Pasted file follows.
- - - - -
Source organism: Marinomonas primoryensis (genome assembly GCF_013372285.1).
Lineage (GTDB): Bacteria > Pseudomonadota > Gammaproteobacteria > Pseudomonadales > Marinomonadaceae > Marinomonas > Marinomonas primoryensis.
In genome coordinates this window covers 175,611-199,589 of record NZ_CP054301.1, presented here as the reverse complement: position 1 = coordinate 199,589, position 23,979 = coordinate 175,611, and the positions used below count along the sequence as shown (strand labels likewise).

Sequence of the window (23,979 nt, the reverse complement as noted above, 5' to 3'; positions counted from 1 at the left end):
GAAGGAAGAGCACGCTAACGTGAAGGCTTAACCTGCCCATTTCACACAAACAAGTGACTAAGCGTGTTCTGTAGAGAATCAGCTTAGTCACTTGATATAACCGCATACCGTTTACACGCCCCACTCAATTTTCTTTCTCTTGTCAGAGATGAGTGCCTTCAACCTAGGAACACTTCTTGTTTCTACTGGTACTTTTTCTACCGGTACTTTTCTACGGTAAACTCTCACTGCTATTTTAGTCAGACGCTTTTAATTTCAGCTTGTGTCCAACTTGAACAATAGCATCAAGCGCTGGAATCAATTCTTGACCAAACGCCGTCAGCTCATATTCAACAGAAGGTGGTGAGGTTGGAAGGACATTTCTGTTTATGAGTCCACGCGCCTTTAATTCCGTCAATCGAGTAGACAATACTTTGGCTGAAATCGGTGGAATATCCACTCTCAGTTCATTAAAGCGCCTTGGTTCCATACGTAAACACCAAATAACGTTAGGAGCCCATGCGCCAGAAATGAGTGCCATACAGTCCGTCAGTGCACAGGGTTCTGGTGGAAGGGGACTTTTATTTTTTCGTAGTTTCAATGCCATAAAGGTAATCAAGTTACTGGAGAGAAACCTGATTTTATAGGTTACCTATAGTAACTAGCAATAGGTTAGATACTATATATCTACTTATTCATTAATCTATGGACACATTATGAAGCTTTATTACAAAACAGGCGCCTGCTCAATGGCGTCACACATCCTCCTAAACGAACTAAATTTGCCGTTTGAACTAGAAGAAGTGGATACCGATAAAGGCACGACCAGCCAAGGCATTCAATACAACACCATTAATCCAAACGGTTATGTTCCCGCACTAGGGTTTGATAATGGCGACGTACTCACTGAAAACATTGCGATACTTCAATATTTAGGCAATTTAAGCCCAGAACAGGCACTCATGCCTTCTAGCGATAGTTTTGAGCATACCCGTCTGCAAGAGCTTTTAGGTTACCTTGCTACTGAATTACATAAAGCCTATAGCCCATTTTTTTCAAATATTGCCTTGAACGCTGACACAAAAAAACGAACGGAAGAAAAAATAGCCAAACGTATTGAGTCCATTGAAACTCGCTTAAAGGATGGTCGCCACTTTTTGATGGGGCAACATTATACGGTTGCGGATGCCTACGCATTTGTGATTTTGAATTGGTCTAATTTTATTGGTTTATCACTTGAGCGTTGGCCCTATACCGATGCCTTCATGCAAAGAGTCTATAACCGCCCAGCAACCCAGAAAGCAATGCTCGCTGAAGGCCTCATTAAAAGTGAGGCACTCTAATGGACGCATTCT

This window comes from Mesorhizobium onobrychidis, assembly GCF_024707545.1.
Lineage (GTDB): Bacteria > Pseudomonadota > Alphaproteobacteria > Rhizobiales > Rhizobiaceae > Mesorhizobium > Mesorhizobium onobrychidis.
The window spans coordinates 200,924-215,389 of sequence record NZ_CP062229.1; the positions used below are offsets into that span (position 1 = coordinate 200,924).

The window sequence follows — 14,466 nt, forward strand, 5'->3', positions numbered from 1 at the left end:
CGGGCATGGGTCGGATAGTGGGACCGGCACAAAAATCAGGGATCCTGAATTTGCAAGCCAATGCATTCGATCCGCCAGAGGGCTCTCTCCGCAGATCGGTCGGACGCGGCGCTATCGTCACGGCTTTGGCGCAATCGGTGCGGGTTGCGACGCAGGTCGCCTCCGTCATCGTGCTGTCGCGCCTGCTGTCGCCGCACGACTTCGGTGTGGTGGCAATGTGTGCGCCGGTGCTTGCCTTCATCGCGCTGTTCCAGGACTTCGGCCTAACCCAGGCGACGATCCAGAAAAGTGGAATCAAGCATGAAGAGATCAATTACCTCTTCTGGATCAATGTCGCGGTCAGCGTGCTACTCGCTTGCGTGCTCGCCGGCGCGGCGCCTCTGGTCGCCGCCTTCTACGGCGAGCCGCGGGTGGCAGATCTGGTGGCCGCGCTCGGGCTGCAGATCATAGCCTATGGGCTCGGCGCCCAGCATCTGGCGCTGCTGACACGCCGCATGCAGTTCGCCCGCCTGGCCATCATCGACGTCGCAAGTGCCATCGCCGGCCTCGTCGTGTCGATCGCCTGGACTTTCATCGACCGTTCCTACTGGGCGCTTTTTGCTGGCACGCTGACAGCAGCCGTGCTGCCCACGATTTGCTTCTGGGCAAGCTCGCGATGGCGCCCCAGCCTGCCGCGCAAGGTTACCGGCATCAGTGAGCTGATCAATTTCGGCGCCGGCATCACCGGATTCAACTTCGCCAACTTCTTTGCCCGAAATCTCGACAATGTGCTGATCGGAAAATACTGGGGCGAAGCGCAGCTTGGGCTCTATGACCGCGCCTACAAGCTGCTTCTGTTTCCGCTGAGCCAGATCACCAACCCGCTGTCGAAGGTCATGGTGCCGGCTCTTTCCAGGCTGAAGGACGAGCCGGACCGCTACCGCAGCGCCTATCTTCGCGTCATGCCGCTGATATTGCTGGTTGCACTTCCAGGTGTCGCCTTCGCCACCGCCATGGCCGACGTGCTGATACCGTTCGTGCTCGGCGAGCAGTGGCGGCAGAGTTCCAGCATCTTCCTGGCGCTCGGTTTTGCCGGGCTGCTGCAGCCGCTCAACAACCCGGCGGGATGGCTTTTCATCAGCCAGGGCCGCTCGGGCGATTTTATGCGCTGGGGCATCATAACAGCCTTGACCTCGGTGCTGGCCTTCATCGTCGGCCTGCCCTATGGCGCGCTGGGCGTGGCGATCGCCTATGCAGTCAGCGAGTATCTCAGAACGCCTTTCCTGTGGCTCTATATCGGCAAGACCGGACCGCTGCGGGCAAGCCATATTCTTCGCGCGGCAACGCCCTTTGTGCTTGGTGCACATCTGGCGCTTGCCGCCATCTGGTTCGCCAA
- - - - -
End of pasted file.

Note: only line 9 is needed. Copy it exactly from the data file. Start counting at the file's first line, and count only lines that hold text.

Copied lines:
The window sequence follows — 14,466 nt, forward strand, 5'->3', positions numbered from 1 at the left end: